Theme: Ryszard Tokarczuk, "The Theban Sacred Band - A chosen few"

During the fifth and fourth centuries BC, some ancient Greek citystates fielded elite units of warriors. For the most part, Greek cities mustered their troops only when needed. Elite units, however, sometimes served all year round. Such 'picked' troops - the Greek word is epilektoi - were maintained either at the expense of the city or were rich enough themselves to dedicate their time and efforts to military pursuits. Of these elite units, one of the most famous is the Theban Sacred Band (hieros lochos).

Special: Joseph Hall, "From the spirits of the departed - Roman military tombstones"

The many histories, biographies, legal texts, and treatises which comprise the historical record tell us the majority of what we today know about the Roman military, with archaeology further supplementing this picture by providing evidence of the physical world within which the legions operated. But what of the soldiers themselves; where is their story told? Although brief and often fragmentary, it is through the words inscribed on their own tombstones that we see how these men lived, occasionally how they died, which deeds they wanted posterity to remember, and who mourned them after they were gone.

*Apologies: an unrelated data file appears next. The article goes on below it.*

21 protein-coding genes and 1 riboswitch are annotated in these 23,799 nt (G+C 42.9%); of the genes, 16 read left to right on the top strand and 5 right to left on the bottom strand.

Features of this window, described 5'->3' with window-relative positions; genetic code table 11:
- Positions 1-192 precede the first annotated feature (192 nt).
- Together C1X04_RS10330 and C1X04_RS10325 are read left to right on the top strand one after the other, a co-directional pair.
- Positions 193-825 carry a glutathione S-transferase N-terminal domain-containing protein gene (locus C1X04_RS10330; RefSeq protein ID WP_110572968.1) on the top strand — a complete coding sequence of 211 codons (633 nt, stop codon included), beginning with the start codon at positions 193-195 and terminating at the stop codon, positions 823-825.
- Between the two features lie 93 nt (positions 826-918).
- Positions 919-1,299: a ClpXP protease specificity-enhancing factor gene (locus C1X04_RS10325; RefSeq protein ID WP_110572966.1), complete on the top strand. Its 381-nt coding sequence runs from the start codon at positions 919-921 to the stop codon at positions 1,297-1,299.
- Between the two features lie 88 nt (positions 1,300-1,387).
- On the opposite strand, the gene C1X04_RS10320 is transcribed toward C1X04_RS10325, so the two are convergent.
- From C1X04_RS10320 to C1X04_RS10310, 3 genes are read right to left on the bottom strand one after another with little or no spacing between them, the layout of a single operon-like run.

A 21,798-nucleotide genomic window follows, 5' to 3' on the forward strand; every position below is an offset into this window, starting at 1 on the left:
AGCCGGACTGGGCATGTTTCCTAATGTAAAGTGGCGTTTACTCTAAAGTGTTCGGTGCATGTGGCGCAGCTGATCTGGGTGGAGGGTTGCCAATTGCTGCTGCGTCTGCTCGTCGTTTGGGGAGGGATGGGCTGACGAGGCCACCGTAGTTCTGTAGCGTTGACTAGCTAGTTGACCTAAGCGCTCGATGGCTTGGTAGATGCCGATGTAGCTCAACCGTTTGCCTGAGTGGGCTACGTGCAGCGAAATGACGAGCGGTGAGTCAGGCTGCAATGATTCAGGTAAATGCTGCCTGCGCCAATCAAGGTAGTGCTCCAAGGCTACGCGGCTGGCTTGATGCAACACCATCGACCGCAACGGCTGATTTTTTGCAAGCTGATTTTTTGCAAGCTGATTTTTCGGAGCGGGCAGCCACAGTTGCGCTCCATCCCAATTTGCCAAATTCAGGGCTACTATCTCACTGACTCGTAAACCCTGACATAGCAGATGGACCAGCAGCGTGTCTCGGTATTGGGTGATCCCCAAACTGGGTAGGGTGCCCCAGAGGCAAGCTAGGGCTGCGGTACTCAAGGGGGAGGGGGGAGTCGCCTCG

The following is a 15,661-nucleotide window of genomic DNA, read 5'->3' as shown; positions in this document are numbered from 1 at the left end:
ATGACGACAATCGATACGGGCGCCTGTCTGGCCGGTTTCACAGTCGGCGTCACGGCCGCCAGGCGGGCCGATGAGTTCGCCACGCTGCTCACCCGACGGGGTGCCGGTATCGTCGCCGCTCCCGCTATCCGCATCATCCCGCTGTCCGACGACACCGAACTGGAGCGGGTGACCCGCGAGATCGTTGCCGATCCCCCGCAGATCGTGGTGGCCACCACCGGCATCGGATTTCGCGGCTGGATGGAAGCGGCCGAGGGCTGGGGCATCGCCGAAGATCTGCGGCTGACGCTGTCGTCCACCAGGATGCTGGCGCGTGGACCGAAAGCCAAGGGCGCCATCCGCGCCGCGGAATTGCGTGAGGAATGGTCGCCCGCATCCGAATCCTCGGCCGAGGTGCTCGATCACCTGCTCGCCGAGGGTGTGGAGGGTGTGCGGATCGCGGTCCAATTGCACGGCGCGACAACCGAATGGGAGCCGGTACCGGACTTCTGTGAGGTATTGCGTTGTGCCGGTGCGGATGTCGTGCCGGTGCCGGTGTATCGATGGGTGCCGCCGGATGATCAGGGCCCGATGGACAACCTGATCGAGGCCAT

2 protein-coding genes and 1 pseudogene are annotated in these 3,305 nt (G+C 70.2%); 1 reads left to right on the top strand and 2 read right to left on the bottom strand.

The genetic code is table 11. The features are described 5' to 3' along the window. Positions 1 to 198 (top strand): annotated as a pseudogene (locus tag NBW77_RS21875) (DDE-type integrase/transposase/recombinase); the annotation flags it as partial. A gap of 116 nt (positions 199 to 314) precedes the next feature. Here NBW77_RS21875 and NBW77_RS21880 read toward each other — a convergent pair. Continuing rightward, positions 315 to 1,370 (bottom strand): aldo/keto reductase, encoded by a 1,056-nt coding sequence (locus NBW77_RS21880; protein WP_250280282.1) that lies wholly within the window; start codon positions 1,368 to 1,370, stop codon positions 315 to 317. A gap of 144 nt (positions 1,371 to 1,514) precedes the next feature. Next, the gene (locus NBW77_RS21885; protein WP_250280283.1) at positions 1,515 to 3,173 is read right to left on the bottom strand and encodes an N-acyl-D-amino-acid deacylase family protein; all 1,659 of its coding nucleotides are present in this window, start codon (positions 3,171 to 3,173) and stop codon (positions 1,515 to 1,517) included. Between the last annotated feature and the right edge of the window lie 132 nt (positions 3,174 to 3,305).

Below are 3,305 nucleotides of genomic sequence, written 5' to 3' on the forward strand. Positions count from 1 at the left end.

The debate: Duncan B. Campbell, "Did the Romans have links with the Far East? - Rome and China"

Writers and scholars have periodically flirted with the idea of historic links between Rome and China. There is no denying the obvious parallels between the two great empires, each run by a bureaucratic civil service and served by a professional army, poised to defend long frontiers against the barbarians beyond. However, there has been a tendency to assume that two empires of such sophistication must have maintained communications between themselves. So, is it likely that the Romans had links with the Far East?